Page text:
Evan Peters watched ‘Step Brothers’ to escape the ‘darkness’ of the ‘Dahmer’ role

Evan Peters had to go to a dark place to play the infamous serial killer Jeffrey Dahmer, and he needed a little help from one of his Netflix co-stars to get back into “the light.”

In an interview with the cast shared by the streaming service on Monday, the star of Ryan Murphy’s controversial “Dahmer – Monster: The Jeffrey Dahmer Story” revealed how difficult it was to get into character and “get rid of everything.”

“I put so much negativity and darkness into portraying the character that I thought, ‘Okay, once this is done, all of that goes away and I have to go back to the light and start filling myself up with comedy and romance and that kind of thing.’” Peters said Monday.

One such comedy was the 2008 film “Step Brothers,” starring none other than his “Dahmer” co-star Richard Jenkins.

In preparation for his role in “Dahmer,” Peters, 35, said he “observed everything he could” of the notorious killer, including courtroom footage.

“He has such a distinct voice and dialect,” Peters said. “I worked with dialect coaches and then created this 45-minute audio composition that I listened to every day to keep the accent going, but also to really get into the mindset of the day and all the scenes we were shooting.”

The series became one of Netflix’s most-watched series since its debut in late September, drawing both praise and criticism for its accuracy. The real-life Dahmer, known as the “Milwaukee cannibal”, murdered 17 men and boys between 1978 and 1991, mostly black and gay, and ate some of their corpses. He died in 1994 after being beaten in prison.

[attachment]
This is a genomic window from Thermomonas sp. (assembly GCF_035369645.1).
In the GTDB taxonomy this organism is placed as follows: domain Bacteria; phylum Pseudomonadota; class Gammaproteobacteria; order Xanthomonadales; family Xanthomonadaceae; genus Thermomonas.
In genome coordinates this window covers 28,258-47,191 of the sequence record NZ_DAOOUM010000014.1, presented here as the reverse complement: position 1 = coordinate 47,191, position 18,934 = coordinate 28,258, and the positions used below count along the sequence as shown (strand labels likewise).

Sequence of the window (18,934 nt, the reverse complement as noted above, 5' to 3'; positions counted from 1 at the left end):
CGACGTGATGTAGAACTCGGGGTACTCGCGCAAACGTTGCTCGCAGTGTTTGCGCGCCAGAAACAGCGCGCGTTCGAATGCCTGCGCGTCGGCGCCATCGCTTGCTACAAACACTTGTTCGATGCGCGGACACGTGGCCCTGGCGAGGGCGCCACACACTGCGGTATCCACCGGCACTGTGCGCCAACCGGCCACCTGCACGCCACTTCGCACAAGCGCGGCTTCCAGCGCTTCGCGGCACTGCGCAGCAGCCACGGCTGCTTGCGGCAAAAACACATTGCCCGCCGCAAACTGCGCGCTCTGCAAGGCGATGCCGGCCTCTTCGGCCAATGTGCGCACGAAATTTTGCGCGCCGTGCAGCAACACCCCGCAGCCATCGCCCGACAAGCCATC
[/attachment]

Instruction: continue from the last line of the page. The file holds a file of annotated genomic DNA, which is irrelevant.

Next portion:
Evan Peters said that he used hand weights to internalize Jeffrey Dahmer’s strange way of walking.

Jerod Harris via Getty Images

“I tried to try to understand what he was thinking and what he was going through,” Peters said during the conversation with the cast. “I just tried to stay in it because it was too hard to get in and out of.”

Peters added that he “studied how he moved” and that Dahmer “didn’t move his arms when he walked.” The actor noted the killer’s “very straight back” and used weights in his hands to try to recreate his gait, to “understand” Dahmer.

“It was important for me to understand how he felt,” Peters said. “While we were filming, I let it slide. At first she wore wardrobe shoes, jeans and glasses. He had a cigarette in his hand at all times, just trying to get all these external, second nature stuff. [things]so I wasn’t thinking about that when we were filming.”

Murphy previously said she created the 10-episode series to “highlight the untold stories of Dahmer’s victims,” ​​but has since been criticized by some of their families for exploiting their trauma. Even Simone Biles, the star gymnast, urged people not to glorify the serial killer.

The series drew further backlash for being listed in Netflix’s LGBTQ category.

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